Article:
Tuesday, September 30, 2008

Stock Market Rides a Rollercoaster

Sarah Palin Gets Jiggy

As I worry about exercise and weight loss, the county is in an upheaval. The $700 billion Wall Street bailout. The Stock Market crash on September 29, 2008 (DOW down 777). McCain cancels his gig on Letterman, suspends his campaign and rushes to Washington to fix the Economy. The Presidential debate (a draw). The upcoming VEEP debate. Wacky Palin played kissy face with the world leaders. It's been quite the week. Or two weeks.

I've watched it all transpiring on CNN and CNBC as I cycle and speed walk at the gym. Too much news is never a good thing. But at least I can name my sources, unlike the unlikely GOP Vice Presidential candidate Sarah Palin.

I don't know that much about the economy, never having invested in the stock market. But after listening to pundits (both for and against the bailout), I wonder if we're headed for another Great Depression.



My parents married during the Depression of the 1930s. My grandparents talked about it. My parents, uncles and aunts talked about it. They were all glad when it was over and all spoke of FDR as some kind of savior.

When my brother-in-law's aunt died, I helped clean out her house, the house she'd lived in since before the Depression. We found $4000 in her freezer wrapped in aluminum foil and labeled "Bacon". When we moved the furniture, we found lumps under the carpet which turned out to be wads of 100 dollar bills. Obviously, Aunt Bert worried about another bank failure. In her basement, we found piles of flattened cereal boxes tied up with strings. What was she saving those for? During the Depression, there were paper and cardboard shortages. Wow. I'd never think to save cereal boxes.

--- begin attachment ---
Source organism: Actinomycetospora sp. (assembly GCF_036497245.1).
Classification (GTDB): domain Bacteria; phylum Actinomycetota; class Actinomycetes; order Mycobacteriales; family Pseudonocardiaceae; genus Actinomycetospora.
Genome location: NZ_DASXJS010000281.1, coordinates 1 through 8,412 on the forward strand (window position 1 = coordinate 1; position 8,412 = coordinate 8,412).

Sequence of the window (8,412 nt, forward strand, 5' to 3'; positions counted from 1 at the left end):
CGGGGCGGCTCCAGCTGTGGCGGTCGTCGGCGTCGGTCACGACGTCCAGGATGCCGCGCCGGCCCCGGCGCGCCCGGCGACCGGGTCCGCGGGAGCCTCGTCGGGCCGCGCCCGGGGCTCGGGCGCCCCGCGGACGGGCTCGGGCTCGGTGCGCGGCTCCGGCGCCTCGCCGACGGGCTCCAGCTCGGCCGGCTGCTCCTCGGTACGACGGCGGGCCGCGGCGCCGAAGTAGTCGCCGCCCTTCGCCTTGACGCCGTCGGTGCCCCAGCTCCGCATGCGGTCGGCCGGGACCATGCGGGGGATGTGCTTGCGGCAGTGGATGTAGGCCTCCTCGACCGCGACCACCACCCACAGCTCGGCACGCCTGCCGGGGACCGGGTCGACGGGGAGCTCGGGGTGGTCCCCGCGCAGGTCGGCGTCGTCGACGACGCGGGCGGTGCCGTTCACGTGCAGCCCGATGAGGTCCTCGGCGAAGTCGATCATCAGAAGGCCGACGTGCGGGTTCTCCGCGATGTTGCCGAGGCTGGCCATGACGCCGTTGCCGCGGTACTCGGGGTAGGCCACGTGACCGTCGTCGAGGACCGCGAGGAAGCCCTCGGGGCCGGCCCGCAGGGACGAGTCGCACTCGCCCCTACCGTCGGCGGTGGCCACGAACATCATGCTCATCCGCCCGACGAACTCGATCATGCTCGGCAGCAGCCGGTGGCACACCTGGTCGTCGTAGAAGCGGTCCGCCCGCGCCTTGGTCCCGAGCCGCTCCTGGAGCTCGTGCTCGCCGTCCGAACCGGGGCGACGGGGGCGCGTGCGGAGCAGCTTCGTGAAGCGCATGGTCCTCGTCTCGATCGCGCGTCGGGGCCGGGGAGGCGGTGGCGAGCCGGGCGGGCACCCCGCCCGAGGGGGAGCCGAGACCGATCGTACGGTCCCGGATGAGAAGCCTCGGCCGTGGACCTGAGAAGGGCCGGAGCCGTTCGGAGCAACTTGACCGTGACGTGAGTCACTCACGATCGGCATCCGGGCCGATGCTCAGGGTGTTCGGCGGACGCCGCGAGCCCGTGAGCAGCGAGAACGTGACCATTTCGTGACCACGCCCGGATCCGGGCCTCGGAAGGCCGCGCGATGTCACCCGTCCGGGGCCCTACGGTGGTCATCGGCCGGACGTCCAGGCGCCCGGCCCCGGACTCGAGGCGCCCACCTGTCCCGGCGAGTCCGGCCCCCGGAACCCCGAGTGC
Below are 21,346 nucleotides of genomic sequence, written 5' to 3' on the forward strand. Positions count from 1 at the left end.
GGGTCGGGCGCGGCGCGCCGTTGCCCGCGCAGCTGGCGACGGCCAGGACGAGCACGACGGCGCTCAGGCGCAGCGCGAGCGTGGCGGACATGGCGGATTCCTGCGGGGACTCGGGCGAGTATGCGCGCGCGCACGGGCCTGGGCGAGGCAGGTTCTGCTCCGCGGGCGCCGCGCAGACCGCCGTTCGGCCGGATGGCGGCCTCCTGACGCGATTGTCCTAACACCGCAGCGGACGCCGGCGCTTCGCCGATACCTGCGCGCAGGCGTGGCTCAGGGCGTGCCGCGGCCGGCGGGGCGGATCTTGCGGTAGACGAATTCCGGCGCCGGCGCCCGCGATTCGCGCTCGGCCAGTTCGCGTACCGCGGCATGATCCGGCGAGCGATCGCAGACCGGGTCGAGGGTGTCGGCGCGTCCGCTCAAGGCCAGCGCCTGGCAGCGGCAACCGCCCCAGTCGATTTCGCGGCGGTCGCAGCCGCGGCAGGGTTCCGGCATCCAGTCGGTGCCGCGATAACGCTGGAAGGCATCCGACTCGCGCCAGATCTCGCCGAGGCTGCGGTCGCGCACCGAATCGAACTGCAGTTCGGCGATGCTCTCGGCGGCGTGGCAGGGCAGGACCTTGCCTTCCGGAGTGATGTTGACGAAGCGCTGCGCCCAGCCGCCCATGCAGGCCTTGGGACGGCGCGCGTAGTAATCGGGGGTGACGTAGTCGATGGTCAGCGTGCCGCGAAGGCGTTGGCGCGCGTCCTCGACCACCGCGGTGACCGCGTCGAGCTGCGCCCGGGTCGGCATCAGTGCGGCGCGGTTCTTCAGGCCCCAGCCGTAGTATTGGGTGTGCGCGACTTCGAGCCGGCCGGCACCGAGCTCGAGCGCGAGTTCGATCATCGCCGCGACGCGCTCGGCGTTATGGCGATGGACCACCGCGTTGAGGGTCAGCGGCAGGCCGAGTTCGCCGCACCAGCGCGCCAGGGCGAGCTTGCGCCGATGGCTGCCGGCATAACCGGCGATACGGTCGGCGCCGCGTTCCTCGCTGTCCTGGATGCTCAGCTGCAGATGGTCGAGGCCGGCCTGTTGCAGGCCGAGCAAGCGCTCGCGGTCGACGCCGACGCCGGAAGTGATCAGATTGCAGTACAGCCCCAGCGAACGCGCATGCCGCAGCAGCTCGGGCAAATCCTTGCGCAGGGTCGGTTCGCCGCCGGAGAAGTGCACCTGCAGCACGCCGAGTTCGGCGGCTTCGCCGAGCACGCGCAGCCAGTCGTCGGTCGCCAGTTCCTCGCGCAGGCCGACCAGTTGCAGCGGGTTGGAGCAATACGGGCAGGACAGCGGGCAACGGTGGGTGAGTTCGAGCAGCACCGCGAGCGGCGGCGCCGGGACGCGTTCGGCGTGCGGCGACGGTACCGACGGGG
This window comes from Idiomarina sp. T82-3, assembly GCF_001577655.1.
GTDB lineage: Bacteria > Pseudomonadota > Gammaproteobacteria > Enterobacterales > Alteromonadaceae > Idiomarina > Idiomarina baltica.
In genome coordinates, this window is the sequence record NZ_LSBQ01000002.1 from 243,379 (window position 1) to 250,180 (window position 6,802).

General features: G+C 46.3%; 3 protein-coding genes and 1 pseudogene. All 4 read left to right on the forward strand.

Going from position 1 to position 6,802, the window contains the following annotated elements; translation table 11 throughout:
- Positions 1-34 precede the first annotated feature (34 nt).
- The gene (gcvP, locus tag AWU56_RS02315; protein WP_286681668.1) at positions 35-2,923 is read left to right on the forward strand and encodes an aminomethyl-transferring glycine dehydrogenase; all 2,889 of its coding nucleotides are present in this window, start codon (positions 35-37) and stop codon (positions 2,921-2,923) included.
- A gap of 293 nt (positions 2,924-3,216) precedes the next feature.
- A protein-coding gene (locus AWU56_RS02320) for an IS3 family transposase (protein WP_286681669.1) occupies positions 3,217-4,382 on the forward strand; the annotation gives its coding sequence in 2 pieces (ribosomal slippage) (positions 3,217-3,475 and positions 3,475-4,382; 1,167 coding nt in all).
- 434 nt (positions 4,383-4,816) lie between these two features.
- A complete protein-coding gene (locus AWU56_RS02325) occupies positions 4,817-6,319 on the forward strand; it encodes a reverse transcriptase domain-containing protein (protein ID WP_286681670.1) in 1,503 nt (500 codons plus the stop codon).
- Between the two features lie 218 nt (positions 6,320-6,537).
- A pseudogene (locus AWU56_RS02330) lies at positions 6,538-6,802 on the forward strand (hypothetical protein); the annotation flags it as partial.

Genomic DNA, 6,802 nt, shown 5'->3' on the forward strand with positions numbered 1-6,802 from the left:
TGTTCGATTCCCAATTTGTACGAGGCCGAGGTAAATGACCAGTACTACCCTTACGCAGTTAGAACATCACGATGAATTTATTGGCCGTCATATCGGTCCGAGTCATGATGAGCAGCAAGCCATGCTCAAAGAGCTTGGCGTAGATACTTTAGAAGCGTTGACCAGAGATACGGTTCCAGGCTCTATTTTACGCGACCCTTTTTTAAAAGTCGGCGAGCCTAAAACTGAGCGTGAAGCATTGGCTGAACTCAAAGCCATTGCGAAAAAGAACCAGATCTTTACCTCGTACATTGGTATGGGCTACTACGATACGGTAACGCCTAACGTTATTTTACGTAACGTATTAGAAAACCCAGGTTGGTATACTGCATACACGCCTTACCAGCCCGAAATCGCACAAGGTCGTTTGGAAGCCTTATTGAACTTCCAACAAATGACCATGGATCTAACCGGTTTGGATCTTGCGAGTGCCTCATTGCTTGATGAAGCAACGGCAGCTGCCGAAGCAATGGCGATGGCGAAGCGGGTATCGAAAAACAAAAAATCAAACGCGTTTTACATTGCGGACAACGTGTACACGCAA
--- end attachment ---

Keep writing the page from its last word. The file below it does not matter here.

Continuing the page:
In light of current events, it makes me wonder what I should be saving. . . besides the obvious food storage and emergency items. We don't have even those nor do we have a rainy day savings account. Yikes, are we in trouble!?

I'm certain that my trip to London at the end of the month is frivolous and that the money could be spent on more important things. However, you only live once and my once may not last too many more years. I may not get another chance.

I hope I don't regret it next year.

1 comment:

Keri(th) said...

Wow. I've read several stories about people of the great depression era hoarding money, food, and anything they possibly could. I suppose after living through such terrible times, the memory fails to forget.

Oh Pallin. Poor Pallin. Apparently anyone can run for office. Had I know, I might have taken a stab at it!